A HIERARCHY OF KINASE ACTIVATOR-RECEIVER PREFERENCES MODULATES SIGNALING OUTPUTS FROM EGFR/ERBB HETERODIMERS
Ward, Matthew Douglas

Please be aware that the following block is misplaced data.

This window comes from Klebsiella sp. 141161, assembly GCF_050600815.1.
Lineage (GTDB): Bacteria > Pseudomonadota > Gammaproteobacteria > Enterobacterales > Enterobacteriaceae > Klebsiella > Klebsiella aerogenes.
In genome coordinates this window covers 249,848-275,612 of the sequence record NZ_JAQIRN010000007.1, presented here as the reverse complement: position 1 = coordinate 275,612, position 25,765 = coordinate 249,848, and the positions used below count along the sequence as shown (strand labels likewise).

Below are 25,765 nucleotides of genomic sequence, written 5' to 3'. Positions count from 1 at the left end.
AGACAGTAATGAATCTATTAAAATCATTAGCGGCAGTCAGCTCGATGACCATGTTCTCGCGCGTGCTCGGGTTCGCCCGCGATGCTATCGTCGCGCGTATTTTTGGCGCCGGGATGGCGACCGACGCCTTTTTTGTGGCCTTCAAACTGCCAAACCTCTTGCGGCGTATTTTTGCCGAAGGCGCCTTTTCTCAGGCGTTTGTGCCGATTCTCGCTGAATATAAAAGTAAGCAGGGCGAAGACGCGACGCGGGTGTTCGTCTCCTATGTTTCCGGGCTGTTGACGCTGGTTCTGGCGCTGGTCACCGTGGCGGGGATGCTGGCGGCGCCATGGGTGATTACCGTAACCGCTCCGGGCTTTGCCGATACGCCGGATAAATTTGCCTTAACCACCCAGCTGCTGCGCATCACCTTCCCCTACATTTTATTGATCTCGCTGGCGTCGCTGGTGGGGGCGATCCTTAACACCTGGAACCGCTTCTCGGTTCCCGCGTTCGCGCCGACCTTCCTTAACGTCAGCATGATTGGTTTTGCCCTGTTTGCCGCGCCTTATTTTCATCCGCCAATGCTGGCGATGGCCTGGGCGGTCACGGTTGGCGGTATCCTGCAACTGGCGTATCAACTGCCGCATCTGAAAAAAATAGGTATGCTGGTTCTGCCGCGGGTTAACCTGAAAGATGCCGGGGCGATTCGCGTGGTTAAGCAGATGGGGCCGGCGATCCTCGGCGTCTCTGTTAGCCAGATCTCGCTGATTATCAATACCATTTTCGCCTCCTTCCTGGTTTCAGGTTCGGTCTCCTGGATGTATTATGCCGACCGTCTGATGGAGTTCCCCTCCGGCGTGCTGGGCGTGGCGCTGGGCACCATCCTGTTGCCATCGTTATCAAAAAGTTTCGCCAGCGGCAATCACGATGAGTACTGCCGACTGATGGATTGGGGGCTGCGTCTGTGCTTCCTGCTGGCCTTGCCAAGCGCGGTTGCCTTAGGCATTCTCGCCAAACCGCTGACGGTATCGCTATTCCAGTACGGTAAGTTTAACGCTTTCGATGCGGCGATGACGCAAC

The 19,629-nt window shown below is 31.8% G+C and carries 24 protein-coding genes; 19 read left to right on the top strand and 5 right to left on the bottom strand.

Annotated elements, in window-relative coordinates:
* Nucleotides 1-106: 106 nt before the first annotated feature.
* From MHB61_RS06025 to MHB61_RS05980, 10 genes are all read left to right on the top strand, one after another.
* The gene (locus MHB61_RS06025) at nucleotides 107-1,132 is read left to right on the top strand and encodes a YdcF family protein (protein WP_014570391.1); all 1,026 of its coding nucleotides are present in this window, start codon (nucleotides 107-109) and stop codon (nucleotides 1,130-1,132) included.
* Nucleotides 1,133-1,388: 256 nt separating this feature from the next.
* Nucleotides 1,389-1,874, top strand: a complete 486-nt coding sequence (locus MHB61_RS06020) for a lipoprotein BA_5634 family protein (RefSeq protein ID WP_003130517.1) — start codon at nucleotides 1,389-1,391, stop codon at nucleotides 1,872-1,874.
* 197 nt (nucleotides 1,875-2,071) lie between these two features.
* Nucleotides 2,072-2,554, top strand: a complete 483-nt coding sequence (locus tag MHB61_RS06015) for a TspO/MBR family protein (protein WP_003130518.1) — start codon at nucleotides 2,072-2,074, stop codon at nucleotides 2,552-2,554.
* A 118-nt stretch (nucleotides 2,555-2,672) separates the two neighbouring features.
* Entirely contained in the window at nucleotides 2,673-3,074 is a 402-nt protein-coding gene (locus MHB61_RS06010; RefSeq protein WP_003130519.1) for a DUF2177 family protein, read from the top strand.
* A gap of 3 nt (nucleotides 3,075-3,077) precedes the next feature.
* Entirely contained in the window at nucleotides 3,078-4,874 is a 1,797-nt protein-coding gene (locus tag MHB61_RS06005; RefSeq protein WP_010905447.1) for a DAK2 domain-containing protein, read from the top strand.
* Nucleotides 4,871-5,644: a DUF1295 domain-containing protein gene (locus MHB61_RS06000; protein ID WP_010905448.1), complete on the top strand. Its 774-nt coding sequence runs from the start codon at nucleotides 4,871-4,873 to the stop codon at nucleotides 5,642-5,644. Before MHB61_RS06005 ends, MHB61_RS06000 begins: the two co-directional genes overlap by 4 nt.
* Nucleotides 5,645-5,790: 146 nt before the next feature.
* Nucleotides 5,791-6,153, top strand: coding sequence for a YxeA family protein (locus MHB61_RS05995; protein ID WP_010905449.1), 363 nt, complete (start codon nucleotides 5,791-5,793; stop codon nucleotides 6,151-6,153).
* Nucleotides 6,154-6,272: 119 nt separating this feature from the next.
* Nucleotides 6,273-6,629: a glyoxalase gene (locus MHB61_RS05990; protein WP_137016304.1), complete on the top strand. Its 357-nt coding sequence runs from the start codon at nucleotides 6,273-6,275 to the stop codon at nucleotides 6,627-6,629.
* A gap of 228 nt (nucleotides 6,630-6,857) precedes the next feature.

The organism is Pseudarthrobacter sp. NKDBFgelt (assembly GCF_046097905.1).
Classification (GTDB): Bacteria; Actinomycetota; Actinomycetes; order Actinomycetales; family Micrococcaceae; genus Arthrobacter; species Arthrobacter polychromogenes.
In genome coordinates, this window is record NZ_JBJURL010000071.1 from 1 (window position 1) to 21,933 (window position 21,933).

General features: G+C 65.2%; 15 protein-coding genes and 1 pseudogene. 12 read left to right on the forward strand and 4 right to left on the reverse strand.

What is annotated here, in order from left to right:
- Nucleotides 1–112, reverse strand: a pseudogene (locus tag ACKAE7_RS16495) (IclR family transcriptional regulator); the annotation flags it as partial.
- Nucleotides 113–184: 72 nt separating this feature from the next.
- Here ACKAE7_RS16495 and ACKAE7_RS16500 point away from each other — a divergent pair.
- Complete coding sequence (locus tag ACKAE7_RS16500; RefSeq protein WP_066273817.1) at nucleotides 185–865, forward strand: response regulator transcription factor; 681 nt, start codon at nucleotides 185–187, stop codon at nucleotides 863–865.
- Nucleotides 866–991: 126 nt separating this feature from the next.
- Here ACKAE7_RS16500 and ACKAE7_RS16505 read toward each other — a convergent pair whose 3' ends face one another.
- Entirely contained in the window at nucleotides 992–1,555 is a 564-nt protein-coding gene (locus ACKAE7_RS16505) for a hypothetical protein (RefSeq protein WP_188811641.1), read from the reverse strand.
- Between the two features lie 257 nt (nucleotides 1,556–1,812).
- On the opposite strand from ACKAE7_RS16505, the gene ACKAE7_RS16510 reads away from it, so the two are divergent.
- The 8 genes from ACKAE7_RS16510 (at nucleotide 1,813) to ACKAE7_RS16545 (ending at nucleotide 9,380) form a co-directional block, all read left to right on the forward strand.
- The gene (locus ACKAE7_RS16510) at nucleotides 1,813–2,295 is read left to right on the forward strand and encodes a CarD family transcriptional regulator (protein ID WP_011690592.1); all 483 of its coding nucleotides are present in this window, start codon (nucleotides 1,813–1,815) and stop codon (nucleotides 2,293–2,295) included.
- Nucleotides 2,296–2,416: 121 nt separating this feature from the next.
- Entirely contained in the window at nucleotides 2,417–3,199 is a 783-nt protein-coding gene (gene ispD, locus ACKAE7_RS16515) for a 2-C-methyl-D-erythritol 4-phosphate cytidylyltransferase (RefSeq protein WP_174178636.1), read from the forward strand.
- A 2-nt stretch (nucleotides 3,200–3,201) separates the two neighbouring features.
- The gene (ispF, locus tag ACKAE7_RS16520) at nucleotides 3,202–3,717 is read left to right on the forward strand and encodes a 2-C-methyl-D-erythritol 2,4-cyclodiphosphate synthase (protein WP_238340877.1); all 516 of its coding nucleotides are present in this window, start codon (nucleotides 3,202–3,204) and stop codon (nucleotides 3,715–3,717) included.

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The ability of cells to interact with and adapt to their local environment is a fundamental process in biology. To accomplish this feat, cells maintain a diversity of receptors and sensors that respond specifically to different stimuli. A molecular understanding of how external signals are received and transduced into the cell is key to understanding how cells communicate, specialize and respond to their environments. In multicellular organisms, intercellular signaling plays a major role in specifying cell fate and establishing pattern during development. In the work presented here, I detail features of two signaling pathways that are vital for normal development in many animals, the Epidermal Growth Factor Receptor (EGFR/ErbB) signaling pathway and the Hedgehog (Hh) signaling pathway. Signaling in the EGFR/ErbB family involves ligand-induced, receptor-mediated dimerization that results in allosteric activation of intracellular tyrosine kinase activity. Previous work has illustrated the importance of asymmetry in receptor activation, through asymmetric ligand-binding to the extracellular domain dimer and asymmetric kinase dimer activation in the intracellular domain, but the relationship between these apparent asymmetries remained unresolved. I report cell-based stimulation assays of three EGFR/ErbB heterodimers carried out to investigate asymmetric kinase activation of single-ligand bound receptor dimers. I show that extracellular asymmetry and intracellular asymmetry are not linked. Instead, contributions from the intracellular domain alone define a hierarchy of kinase activator-receiver preference among EGFR/ErbB family members. This work helps rationalize how different ligand-binding signals are integrated within EGFR/ErbB family heterodimers and how signal diversification is maintained. In the Hh signaling pathway, ligands are received by coordinated receptors and co-receptors at the cell surface. Previous work has indicated that co-receptor engagement of Hh molecules has diverged from invertebrate models (fruit flies) to mammals, from a heparin-dependent to a calcium-dependent binding mode, respectively. To better understand the evolution of the Hh and co-receptor binding relationship, I performed crystallographic studies of mammalian Hh homologues, Sonic Hh (Shh), Indian Hh (Ihh) and Desert Hh (Dhh), and co-receptors Cdo and Boc. In collaboration with Dr. Jennifer Kavran, we showed that the binding mode in which all Hh homologues engage the co-receptors Cdo and Boc is conserved.